Finally, the third, modern Panama City is a lively and, in some parts, chaotic metropolis with a dominant skyline with new steel skeletons of unfinished skyscrapers constantly rising up. In the street canyons between the palaces of international banks and insurance companies, countless stores range from international designer fashion to consumer electronics or cheap Chinese imports. Restaurants of all styles and price ranges, casinos and nightclubs complement the picture in Panama City.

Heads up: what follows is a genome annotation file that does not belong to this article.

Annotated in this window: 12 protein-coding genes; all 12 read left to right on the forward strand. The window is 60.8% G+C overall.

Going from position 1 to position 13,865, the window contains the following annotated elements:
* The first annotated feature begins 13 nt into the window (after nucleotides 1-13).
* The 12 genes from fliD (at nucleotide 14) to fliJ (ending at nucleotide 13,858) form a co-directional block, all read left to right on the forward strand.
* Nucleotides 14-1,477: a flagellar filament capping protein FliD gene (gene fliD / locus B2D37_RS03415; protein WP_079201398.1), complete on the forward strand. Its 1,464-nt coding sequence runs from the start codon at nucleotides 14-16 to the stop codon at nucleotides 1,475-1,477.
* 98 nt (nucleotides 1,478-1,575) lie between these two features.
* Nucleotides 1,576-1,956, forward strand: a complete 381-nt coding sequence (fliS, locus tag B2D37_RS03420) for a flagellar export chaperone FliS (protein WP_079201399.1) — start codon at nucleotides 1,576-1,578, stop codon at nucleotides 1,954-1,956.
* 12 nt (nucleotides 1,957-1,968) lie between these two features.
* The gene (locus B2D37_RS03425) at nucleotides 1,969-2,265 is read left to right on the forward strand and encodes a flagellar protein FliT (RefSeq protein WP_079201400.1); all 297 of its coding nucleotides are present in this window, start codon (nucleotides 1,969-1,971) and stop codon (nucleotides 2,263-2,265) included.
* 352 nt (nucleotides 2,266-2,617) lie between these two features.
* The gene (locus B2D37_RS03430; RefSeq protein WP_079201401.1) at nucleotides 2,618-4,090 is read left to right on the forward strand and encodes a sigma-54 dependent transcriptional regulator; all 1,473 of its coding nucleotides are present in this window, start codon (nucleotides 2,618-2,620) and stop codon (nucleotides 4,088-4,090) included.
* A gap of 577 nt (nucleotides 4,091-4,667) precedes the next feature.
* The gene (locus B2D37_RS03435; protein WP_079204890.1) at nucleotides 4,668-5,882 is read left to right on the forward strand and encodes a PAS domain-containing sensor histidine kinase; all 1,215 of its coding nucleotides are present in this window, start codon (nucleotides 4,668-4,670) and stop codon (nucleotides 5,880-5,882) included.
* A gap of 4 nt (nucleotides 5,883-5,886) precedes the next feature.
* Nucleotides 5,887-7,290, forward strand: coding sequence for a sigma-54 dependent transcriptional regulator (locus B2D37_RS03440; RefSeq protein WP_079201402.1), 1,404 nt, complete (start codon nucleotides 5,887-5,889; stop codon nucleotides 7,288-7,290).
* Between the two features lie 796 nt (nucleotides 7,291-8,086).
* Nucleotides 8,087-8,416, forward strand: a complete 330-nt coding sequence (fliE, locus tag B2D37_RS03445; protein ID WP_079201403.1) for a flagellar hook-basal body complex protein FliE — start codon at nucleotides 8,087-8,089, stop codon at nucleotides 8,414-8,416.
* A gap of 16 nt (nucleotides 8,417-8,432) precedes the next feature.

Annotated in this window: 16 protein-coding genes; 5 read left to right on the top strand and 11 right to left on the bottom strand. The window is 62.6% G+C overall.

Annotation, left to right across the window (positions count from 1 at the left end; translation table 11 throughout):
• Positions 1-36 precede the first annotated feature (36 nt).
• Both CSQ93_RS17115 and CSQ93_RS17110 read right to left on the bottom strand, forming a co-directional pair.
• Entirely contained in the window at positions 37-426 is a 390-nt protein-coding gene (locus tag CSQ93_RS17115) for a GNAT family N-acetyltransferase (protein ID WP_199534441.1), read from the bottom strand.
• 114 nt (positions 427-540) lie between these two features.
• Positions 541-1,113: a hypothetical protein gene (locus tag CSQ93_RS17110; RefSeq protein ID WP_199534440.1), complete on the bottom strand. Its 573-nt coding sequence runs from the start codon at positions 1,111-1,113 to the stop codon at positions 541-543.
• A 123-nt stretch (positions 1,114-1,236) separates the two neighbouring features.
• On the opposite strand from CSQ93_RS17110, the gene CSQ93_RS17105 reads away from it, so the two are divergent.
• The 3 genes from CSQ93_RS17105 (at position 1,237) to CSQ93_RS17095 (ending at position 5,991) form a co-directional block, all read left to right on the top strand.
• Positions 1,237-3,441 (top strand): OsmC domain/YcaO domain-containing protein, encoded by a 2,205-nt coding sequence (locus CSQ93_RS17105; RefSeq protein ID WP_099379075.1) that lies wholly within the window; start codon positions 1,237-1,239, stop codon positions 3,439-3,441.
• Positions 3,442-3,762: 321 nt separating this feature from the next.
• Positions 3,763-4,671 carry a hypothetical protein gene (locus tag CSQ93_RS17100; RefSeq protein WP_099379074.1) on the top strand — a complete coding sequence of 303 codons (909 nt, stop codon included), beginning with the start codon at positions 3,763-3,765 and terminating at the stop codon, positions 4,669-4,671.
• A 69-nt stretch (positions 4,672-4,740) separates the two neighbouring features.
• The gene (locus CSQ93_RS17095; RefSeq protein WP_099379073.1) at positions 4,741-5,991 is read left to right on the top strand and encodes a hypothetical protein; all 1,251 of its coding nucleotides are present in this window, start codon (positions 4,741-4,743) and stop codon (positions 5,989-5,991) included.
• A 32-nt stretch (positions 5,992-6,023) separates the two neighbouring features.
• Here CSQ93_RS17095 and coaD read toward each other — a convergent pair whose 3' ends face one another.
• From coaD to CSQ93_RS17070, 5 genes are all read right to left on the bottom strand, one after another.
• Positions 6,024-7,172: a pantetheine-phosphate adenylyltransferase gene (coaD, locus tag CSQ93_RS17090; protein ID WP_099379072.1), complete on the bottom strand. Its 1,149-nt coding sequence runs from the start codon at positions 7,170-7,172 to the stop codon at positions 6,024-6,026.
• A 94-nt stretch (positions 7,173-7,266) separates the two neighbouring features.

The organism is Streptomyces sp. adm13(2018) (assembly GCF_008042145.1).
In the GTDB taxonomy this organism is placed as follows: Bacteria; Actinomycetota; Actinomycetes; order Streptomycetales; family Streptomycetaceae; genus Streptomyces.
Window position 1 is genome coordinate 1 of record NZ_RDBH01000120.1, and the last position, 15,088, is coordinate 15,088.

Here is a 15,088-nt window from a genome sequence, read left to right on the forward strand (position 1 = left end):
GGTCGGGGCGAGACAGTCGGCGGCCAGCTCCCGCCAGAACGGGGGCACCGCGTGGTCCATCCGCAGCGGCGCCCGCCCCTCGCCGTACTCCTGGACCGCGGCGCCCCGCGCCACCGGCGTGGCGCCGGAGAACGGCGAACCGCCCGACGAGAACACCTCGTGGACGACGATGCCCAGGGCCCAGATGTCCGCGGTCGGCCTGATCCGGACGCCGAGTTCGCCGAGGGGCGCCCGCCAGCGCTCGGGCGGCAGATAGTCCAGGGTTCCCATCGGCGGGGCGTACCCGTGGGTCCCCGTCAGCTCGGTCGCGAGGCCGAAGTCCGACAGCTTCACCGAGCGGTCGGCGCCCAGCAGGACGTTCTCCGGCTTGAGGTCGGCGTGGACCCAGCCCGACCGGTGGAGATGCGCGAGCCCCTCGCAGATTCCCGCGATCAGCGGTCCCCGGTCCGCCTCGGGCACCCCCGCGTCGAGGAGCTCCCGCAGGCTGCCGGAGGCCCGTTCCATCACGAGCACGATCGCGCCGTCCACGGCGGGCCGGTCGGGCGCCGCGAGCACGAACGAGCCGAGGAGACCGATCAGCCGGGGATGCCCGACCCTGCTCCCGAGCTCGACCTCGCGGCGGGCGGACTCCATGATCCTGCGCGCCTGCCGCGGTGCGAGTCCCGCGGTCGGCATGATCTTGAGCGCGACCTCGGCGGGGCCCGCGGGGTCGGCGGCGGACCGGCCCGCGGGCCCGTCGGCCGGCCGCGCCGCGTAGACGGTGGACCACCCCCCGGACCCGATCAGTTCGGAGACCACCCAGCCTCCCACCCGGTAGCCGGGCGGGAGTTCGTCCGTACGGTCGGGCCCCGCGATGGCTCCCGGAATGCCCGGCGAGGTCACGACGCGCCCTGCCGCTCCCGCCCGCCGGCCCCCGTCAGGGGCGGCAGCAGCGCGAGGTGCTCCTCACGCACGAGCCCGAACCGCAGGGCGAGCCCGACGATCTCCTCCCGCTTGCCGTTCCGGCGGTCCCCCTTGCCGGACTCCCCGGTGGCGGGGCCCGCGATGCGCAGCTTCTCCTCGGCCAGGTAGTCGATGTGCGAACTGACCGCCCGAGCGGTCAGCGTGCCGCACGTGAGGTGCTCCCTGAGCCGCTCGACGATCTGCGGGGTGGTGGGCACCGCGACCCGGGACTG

The population of the surprisingly small metropolis with less than one million inhabitants is just as cosmopolitan: Traditionally dressed indigenous people, who often offer elaborate textile and wickerwork, are an equally common sight in the streets of the capital as Chinese, Orthodox Jews or Afro-Panamanians. In addition, there are Europeans and U.S. Americans in traditional business outfits. The U.S. had created a city within the city in the canal zone under their control. In Balboa, the district at the southern end of the canal, the administrative buildings, housing estates with stores, casinos and the former yacht club still dominate the picture today. Panama’s national airport, Marcos A. Gelabert, is also located here, on the site of the former Albrook Air Base. Domestic flights take off and land here, e.g. to and from David, the Bocas del Toro or the Kuna Yala (Guna Yala) province. Along the Amador Causeway or Calzada de Amador, the promenade leading to Fort Amador, more and more shopping malls following the U.S. model, restaurants and cafes are springing up. In the evening, the street is a popular promenade with a view of Panama City’s sea of lights. Frank O. Gehry’s colorful Museo de la Biodiversidad, dedicated to biodiversity on Panama’s land bridge and nicknamed “Puente de Vida” – Bridge of Life – is the new eye-catcher of the Calzada Amador.